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Alternatives to AthensVarieties of Political Organization and Community in Ancient Greece$
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Roger Brock and Stephen Hodkinson

Print publication date: 2002

Print ISBN-13: 9780199258109

Published to Oxford Scholarship Online: January 2010

DOI: 10.1093/acprof:oso/9780199258109.001.0001

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Politics without the Polis: Cities and the Achaean Ethnos, c.800–500 BC

Politics without the Polis: Cities and the Achaean Ethnos, c.800–500 BC

(p.189) 11 Politics without the Polis: Cities and the Achaean Ethnos, c.800–500 BC
Alternatives to Athens


Oxford University Press

Cities have long been perceived as ideal contexts for the development and conduct of complex political relations. Perhaps inevitably, therefore, the study of early Greek urban development has become closely entwined with the origins of the polis. The basic notion of community of place underlies much of our understanding of the relationship between residence and the political needs and solutions of emerging poleis. This is indeed an important area of study, but it should not be confined to the polis as traditionally understood. The issues are equally relevant to the study of ethnē. That archaeological discoveries over the last decade or so preclude simple distinctions between big sites in poleis and ethnē during the Early Iron Age and archaic period (from the 11th to the 6th century bc) should surprise only those rooted in a classical historical perspective. The existence of prehistoric sites which fit abstract models of urbanism has long been noted, along with the need to assess the Greek evidence within the broadest comparative perspective. A rounded understanding of any region must balance comparative and particularist observations. With this in mind, this chapter considers the implications of big site development in ethnē from both a local (specifically Achaean) and a broader Greek standpoint.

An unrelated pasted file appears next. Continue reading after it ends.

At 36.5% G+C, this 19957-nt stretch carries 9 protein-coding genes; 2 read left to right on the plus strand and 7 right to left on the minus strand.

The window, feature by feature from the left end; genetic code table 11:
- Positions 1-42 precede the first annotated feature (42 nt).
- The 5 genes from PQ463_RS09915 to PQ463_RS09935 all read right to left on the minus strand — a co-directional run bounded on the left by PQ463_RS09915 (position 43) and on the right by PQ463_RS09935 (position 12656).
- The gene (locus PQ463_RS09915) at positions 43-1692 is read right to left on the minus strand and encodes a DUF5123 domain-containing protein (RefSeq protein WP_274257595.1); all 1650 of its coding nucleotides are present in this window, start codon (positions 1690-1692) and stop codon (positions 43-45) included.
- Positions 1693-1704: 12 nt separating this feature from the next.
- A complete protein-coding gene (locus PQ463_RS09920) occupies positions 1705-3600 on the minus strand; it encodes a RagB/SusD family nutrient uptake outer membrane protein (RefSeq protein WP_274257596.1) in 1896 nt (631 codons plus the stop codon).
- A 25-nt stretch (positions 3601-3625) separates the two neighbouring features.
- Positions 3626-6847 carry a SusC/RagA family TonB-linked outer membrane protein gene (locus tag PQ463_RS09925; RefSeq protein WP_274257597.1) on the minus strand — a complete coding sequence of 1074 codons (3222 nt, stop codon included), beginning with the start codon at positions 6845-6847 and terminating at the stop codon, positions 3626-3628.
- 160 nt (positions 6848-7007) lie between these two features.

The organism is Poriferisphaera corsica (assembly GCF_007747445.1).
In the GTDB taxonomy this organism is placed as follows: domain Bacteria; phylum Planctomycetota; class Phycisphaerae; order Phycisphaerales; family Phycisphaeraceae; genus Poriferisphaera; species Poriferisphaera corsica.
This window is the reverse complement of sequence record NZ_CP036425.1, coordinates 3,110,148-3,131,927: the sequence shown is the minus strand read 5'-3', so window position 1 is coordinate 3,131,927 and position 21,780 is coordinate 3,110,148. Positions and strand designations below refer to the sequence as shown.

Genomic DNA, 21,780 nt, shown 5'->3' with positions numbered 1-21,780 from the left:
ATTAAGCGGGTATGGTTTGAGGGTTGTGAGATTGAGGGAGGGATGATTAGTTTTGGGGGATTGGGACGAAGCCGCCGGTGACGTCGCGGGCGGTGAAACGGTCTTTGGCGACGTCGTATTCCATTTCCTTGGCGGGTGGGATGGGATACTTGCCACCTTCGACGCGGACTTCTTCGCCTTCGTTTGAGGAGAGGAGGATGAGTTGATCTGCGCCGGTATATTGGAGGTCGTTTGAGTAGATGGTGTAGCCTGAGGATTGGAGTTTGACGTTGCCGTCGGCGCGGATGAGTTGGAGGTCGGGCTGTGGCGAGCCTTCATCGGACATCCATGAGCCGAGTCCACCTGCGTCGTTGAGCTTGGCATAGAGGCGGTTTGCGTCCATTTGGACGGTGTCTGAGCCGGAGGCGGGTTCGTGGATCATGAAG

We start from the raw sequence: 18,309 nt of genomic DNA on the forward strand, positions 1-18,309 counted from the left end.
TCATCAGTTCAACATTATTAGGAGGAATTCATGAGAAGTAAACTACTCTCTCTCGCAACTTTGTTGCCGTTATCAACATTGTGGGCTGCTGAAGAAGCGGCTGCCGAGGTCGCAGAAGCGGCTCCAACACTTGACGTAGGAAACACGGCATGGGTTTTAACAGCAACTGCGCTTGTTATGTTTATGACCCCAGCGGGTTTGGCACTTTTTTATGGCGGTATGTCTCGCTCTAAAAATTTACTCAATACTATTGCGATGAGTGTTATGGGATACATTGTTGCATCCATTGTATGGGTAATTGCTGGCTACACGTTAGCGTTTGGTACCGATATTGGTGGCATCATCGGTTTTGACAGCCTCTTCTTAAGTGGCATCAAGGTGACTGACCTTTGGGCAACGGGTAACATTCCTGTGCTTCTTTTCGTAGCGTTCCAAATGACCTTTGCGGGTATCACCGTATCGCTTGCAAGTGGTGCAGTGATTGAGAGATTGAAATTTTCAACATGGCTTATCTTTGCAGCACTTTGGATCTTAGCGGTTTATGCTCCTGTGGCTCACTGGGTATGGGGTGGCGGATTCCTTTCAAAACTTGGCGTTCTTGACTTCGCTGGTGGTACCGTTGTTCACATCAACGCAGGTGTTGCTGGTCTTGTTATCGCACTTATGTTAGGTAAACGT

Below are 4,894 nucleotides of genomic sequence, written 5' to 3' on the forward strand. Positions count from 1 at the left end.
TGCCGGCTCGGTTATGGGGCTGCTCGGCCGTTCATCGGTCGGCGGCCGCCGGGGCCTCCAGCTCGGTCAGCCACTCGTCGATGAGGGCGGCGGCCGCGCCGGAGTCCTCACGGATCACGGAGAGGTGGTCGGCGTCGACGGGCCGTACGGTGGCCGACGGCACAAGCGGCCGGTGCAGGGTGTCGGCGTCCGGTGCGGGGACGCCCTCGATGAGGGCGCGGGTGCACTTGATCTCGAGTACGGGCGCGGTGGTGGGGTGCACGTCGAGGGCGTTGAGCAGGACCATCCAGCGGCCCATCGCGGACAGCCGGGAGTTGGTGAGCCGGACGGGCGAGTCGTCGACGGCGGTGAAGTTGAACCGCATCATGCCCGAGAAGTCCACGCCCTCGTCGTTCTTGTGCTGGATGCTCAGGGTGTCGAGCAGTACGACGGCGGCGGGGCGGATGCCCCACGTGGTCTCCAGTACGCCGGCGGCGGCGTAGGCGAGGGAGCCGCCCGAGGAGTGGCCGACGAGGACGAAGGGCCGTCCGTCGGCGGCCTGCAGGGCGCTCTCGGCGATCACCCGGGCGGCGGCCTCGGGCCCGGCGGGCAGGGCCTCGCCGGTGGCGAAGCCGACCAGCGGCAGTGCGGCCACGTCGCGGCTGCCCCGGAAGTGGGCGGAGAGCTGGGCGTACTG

Keywords:   cities, poleis, Early Iron Age, big site development

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